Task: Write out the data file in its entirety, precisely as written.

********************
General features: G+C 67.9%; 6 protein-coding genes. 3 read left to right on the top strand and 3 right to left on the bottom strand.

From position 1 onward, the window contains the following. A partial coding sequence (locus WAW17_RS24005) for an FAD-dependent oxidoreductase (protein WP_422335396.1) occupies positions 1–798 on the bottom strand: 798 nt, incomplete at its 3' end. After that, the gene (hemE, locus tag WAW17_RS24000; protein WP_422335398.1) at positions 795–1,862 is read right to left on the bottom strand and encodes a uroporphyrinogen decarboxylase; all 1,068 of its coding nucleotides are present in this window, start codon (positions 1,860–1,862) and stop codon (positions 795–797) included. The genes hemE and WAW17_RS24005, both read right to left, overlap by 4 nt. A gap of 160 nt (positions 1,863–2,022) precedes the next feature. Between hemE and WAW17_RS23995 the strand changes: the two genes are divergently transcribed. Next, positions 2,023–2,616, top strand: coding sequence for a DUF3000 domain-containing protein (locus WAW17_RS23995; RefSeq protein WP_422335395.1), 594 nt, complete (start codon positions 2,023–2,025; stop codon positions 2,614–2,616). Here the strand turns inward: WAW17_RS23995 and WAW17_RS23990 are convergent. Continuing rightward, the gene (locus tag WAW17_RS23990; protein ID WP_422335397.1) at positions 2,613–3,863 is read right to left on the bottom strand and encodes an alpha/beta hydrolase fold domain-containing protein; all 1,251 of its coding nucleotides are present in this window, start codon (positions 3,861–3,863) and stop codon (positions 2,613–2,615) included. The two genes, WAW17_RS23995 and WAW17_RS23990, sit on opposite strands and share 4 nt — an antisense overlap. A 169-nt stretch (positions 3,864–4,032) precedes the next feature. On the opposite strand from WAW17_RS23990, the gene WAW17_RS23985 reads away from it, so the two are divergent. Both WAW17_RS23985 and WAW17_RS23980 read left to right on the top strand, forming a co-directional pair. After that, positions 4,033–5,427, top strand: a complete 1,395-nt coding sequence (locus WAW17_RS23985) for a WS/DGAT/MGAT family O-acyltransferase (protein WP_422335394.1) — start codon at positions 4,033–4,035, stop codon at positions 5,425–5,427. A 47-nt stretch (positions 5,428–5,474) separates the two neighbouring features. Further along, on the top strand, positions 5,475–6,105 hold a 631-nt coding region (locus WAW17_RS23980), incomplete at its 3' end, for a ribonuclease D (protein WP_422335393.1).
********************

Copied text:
General features: G+C 67.9%; 6 protein-coding genes. 3 read left to right on the top strand and 3 right to left on the bottom strand.

From position 1 onward, the window contains the following. A partial coding sequence (locus WAW17_RS24005) for an FAD-dependent oxidoreductase (protein WP_422335396.1) occupies positions 1–798 on the bottom strand: 798 nt, incomplete at its 3' end. After that, the gene (hemE, locus tag WAW17_RS24000; protein WP_422335398.1) at positions 795–1,862 is read right to left on the bottom strand and encodes a uroporphyrinogen decarboxylase; all 1,068 of its coding nucleotides are present in this window, start codon (positions 1,860–1,862) and stop codon (positions 795–797) included. The genes hemE and WAW17_RS24005, both read right to left, overlap by 4 nt. A gap of 160 nt (positions 1,863–2,022) precedes the next feature. Between hemE and WAW17_RS23995 the strand changes: the two genes are divergently transcribed. Next, positions 2,023–2,616, top strand: coding sequence for a DUF3000 domain-containing protein (locus WAW17_RS23995; RefSeq protein WP_422335395.1), 594 nt, complete (start codon positions 2,023–2,025; stop codon positions 2,614–2,616). Here the strand turns inward: WAW17_RS23995 and WAW17_RS23990 are convergent. Continuing rightward, the gene (locus tag WAW17_RS23990; protein ID WP_422335397.1) at positions 2,613–3,863 is read right to left on the bottom strand and encodes an alpha/beta hydrolase fold domain-containing protein; all 1,251 of its coding nucleotides are present in this window, start codon (positions 3,861–3,863) and stop codon (positions 2,613–2,615) included. The two genes, WAW17_RS23995 and WAW17_RS23990, sit on opposite strands and share 4 nt — an antisense overlap. A 169-nt stretch (positions 3,864–4,032) precedes the next feature. On the opposite strand from WAW17_RS23990, the gene WAW17_RS23985 reads away from it, so the two are divergent. Both WAW17_RS23985 and WAW17_RS23980 read left to right on the top strand, forming a co-directional pair. After that, positions 4,033–5,427, top strand: a complete 1,395-nt coding sequence (locus WAW17_RS23985) for a WS/DGAT/MGAT family O-acyltransferase (protein WP_422335394.1) — start codon at positions 4,033–4,035, stop codon at positions 5,425–5,427. A 47-nt stretch (positions 5,428–5,474) separates the two neighbouring features. Further along, on the top strand, positions 5,475–6,105 hold a 631-nt coding region (locus WAW17_RS23980), incomplete at its 3' end, for a ribonuclease D (protein WP_422335393.1).